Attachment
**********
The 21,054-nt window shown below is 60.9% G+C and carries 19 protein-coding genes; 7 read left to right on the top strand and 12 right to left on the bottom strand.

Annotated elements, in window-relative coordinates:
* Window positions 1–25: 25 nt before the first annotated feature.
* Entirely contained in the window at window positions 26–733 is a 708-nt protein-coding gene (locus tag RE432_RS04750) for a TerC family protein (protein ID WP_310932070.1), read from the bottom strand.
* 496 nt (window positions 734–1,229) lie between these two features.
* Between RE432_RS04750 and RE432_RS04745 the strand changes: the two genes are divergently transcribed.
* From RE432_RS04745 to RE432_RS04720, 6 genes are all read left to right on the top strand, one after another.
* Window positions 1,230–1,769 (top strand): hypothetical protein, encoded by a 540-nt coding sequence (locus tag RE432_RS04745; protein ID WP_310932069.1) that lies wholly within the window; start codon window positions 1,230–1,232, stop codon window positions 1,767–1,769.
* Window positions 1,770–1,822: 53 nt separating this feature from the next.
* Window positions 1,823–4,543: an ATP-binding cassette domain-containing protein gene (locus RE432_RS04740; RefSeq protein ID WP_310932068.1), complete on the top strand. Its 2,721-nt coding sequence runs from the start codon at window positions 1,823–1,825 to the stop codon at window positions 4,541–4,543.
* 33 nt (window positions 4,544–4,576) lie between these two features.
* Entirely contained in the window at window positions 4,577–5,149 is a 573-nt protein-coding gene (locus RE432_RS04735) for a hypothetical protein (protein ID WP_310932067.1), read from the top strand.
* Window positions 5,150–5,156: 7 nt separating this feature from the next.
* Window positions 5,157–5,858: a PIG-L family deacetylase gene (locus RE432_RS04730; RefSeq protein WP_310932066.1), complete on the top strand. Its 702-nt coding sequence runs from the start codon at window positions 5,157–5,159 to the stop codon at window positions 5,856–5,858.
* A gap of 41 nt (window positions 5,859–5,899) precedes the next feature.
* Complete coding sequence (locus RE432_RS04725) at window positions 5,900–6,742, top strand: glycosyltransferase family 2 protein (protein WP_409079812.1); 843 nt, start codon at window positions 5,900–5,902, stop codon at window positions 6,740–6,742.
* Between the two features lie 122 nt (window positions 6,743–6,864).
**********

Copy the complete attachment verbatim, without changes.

The 21,054-nt window shown below is 60.9% G+C and carries 19 protein-coding genes; 7 read left to right on the top strand and 12 right to left on the bottom strand.

Annotated elements, in window-relative coordinates:
* Window positions 1–25: 25 nt before the first annotated feature.
* Entirely contained in the window at window positions 26–733 is a 708-nt protein-coding gene (locus tag RE432_RS04750) for a TerC family protein (protein ID WP_310932070.1), read from the bottom strand.
* 496 nt (window positions 734–1,229) lie between these two features.
* Between RE432_RS04750 and RE432_RS04745 the strand changes: the two genes are divergently transcribed.
* From RE432_RS04745 to RE432_RS04720, 6 genes are all read left to right on the top strand, one after another.
* Window positions 1,230–1,769 (top strand): hypothetical protein, encoded by a 540-nt coding sequence (locus tag RE432_RS04745; protein ID WP_310932069.1) that lies wholly within the window; start codon window positions 1,230–1,232, stop codon window positions 1,767–1,769.
* Window positions 1,770–1,822: 53 nt separating this feature from the next.
* Window positions 1,823–4,543: an ATP-binding cassette domain-containing protein gene (locus RE432_RS04740; RefSeq protein ID WP_310932068.1), complete on the top strand. Its 2,721-nt coding sequence runs from the start codon at window positions 1,823–1,825 to the stop codon at window positions 4,541–4,543.
* 33 nt (window positions 4,544–4,576) lie between these two features.
* Entirely contained in the window at window positions 4,577–5,149 is a 573-nt protein-coding gene (locus RE432_RS04735) for a hypothetical protein (protein ID WP_310932067.1), read from the top strand.
* Window positions 5,150–5,156: 7 nt separating this feature from the next.
* Window positions 5,157–5,858: a PIG-L family deacetylase gene (locus RE432_RS04730; RefSeq protein WP_310932066.1), complete on the top strand. Its 702-nt coding sequence runs from the start codon at window positions 5,157–5,159 to the stop codon at window positions 5,856–5,858.
* A gap of 41 nt (window positions 5,859–5,899) precedes the next feature.
* Complete coding sequence (locus RE432_RS04725) at window positions 5,900–6,742, top strand: glycosyltransferase family 2 protein (protein WP_409079812.1); 843 nt, start codon at window positions 5,900–5,902, stop codon at window positions 6,740–6,742.
* Between the two features lie 122 nt (window positions 6,743–6,864).